A. Keeping your feeders up has no influence on whether a bird will start its journey south. A number of factors trigger the urge for birds to migrate, and the most significant one is day length. As days grow shorter in late summer, birds get restless and start to head south, taking advantage of abundant natural food, and feeders where available, to fuel their flight.
Hummingbirds are no different from others and will migrate regardless of whether feeders are kept up. However, we encourage people to keep feeders up for several weeks after the last hummingbird leaves the area, just in case a straggler shows up in need of additional energy before completing the long journey south.
Q. What is the Migratory Bird Treaty Act?
Q. After birds leave a nest, can I clean out the nest for future use?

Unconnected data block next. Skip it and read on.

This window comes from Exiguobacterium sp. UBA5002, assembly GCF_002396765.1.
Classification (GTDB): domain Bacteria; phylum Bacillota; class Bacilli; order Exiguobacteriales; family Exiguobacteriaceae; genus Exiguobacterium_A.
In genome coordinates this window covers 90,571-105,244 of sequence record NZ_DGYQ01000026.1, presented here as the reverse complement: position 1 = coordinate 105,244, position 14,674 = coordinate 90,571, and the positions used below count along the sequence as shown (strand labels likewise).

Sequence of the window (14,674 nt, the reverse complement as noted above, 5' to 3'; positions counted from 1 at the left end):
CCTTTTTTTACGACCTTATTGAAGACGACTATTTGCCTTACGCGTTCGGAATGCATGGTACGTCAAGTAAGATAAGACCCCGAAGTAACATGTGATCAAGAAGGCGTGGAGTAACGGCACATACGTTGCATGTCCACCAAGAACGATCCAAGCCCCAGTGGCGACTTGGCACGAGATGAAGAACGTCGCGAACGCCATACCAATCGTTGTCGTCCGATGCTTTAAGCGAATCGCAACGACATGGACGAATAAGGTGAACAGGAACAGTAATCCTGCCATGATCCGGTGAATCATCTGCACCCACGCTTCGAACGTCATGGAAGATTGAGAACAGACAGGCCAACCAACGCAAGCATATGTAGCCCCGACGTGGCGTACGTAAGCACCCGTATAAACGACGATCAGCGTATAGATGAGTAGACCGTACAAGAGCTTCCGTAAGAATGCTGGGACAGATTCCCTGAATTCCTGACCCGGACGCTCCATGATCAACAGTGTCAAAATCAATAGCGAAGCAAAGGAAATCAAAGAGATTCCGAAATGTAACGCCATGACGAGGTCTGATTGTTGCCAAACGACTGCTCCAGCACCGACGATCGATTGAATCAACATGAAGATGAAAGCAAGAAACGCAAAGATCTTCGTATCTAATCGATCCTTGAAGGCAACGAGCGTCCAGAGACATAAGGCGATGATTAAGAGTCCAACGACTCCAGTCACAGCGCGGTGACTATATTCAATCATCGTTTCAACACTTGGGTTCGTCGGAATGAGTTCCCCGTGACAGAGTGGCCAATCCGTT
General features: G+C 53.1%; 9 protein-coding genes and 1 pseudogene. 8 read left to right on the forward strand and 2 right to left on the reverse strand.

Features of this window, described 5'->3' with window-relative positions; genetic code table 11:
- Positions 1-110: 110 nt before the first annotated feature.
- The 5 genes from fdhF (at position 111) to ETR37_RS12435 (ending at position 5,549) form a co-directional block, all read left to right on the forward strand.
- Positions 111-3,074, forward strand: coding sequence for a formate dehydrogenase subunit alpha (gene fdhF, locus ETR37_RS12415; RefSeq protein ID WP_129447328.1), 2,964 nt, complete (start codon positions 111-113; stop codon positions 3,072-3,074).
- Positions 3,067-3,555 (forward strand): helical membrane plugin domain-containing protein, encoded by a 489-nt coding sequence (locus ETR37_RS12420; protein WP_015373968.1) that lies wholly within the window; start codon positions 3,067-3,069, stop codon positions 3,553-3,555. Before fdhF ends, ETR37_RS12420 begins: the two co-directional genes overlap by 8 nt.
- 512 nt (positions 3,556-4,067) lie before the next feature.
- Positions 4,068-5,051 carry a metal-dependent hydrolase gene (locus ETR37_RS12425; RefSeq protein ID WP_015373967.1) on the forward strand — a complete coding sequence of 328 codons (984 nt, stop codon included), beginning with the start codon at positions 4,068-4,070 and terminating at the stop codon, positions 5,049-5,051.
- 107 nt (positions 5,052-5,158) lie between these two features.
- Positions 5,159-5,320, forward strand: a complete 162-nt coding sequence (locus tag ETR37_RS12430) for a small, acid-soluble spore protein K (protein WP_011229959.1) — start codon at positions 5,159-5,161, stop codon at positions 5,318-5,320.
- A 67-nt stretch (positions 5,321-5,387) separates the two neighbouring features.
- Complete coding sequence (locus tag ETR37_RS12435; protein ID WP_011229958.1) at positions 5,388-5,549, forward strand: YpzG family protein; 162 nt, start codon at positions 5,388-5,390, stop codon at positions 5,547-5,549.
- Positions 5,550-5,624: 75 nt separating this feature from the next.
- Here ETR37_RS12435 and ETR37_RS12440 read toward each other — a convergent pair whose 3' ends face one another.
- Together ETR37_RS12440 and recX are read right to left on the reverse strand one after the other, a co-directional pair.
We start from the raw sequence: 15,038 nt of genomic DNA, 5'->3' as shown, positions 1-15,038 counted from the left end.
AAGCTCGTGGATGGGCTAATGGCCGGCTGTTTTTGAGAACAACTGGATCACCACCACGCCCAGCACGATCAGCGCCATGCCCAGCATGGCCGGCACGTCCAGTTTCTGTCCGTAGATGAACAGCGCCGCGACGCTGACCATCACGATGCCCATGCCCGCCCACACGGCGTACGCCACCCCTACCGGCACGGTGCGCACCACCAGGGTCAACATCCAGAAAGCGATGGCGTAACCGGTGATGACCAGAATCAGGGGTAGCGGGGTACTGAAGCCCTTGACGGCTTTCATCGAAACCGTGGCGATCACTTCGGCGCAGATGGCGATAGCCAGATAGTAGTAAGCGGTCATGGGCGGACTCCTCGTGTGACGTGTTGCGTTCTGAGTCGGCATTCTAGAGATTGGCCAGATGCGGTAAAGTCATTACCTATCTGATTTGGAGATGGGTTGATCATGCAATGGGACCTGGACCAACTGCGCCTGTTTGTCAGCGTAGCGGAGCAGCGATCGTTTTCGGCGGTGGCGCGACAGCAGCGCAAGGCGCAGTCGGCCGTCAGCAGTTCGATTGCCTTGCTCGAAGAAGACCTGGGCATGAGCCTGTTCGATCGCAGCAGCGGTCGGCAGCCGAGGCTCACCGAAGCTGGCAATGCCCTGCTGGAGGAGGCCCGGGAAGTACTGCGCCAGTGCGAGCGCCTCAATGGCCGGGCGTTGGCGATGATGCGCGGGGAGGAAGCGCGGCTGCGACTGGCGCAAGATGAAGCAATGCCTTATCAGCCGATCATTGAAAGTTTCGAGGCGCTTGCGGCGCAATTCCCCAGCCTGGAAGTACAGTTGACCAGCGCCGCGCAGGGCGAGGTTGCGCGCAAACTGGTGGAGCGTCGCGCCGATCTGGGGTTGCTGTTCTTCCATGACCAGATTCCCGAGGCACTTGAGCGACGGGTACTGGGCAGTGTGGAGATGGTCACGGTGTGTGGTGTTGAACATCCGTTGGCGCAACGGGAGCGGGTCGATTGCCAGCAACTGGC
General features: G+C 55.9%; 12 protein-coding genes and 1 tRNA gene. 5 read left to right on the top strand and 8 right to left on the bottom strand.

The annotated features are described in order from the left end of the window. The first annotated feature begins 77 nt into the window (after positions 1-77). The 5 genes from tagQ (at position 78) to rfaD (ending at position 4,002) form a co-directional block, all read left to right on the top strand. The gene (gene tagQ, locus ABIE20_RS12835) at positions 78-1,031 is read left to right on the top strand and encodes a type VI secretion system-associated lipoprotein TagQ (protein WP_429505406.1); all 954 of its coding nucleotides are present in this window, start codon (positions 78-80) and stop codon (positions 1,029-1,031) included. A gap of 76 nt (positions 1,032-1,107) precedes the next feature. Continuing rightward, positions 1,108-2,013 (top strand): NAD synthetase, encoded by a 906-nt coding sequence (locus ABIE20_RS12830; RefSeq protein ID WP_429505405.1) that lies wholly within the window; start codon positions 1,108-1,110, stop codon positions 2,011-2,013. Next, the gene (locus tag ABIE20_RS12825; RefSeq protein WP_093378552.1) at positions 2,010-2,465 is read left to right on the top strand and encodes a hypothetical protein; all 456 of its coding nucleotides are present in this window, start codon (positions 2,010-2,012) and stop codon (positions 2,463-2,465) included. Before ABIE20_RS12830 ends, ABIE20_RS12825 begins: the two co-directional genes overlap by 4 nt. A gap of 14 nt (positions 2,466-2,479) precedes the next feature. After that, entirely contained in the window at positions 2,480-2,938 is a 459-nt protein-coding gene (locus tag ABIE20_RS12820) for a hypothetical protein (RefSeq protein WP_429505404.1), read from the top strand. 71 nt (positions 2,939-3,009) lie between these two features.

Q. How can I keep birds from hitting my windows?
Q. Why do woodpeckers like to hammer on houses?
Q. I’m seeing fewer birds in my yard. Is something affecting their populations?
Q. I found a baby bird. What should I do?
Q. I found a nest near my house and want to observe it but I am worried about disturbing it. Can you give me any advice?
Q. Sometimes I see little birds going after a big bird. Why do they do this?
Q. My feeders are being overrun with pigeons and blackbirds who eat all the food and keep the smaller birds away. What can I do?
Q. How can I share my bird photos with the Lab?
Q. How do I keep the squirrels in my yard away from my feeders and bird seed?
Q. Where can I go to watch hawk migration?
Q. Should I stop feeding hummingbirds in the fall so that they will migrate?
Q. I live in a high-rise apartment with a tiny balcony. Is there any way I can attract birds all the way up on the 17th floor?